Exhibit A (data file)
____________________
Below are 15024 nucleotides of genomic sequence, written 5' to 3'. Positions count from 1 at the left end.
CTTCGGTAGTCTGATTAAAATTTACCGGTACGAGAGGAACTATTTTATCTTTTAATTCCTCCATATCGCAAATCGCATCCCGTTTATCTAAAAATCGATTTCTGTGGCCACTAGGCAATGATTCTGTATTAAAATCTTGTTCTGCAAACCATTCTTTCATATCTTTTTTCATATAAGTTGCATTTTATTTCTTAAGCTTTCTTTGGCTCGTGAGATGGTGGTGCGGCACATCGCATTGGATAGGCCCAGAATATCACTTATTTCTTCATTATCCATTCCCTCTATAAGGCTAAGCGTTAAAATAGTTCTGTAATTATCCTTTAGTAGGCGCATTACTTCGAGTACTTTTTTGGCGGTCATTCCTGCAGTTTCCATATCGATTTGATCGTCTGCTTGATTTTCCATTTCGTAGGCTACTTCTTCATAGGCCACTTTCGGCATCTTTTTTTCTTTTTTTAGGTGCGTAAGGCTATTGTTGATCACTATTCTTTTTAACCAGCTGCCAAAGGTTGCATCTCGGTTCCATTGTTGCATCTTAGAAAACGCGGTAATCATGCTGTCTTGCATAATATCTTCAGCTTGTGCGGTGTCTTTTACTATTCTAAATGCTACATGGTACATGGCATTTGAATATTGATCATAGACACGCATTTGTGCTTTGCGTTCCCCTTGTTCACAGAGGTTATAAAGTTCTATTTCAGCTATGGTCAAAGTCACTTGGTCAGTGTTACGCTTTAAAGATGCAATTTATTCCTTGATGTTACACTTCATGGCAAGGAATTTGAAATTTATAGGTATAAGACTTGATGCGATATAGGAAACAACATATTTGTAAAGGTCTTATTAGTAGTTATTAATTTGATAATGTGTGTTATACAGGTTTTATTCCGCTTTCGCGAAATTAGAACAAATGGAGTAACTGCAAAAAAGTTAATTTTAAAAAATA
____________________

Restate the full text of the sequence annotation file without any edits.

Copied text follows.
Below are 15024 nucleotides of genomic sequence, written 5' to 3'. Positions count from 1 at the left end.
CTTCGGTAGTCTGATTAAAATTTACCGGTACGAGAGGAACTATTTTATCTTTTAATTCCTCCATATCGCAAATCGCATCCCGTTTATCTAAAAATCGATTTCTGTGGCCACTAGGCAATGATTCTGTATTAAAATCTTGTTCTGCAAACCATTCTTTCATATCTTTTTTCATATAAGTTGCATTTTATTTCTTAAGCTTTCTTTGGCTCGTGAGATGGTGGTGCGGCACATCGCATTGGATAGGCCCAGAATATCACTTATTTCTTCATTATCCATTCCCTCTATAAGGCTAAGCGTTAAAATAGTTCTGTAATTATCCTTTAGTAGGCGCATTACTTCGAGTACTTTTTTGGCGGTCATTCCTGCAGTTTCCATATCGATTTGATCGTCTGCTTGATTTTCCATTTCGTAGGCTACTTCTTCATAGGCCACTTTCGGCATCTTTTTTTCTTTTTTTAGGTGCGTAAGGCTATTGTTGATCACTATTCTTTTTAACCAGCTGCCAAAGGTTGCATCTCGGTTCCATTGTTGCATCTTAGAAAACGCGGTAATCATGCTGTCTTGCATAATATCTTCAGCTTGTGCGGTGTCTTTTACTATTCTAAATGCTACATGGTACATGGCATTTGAATATTGATCATAGACACGCATTTGTGCTTTGCGTTCCCCTTGTTCACAGAGGTTATAAAGTTCTATTTCAGCTATGGTCAAAGTCACTTGGTCAGTGTTACGCTTTAAAGATGCAATTTATTCCTTGATGTTACACTTCATGGCAAGGAATTTGAAATTTATAGGTATAAGACTTGATGCGATATAGGAAACAACATATTTGTAAAGGTCTTATTAGTAGTTATTAATTTGATAATGTGTGTTATACAGGTTTTATTCCGCTTTCGCGAAATTAGAACAAATGGAGTAACTGCAAAAAAGTTAATTTTAAAAAATA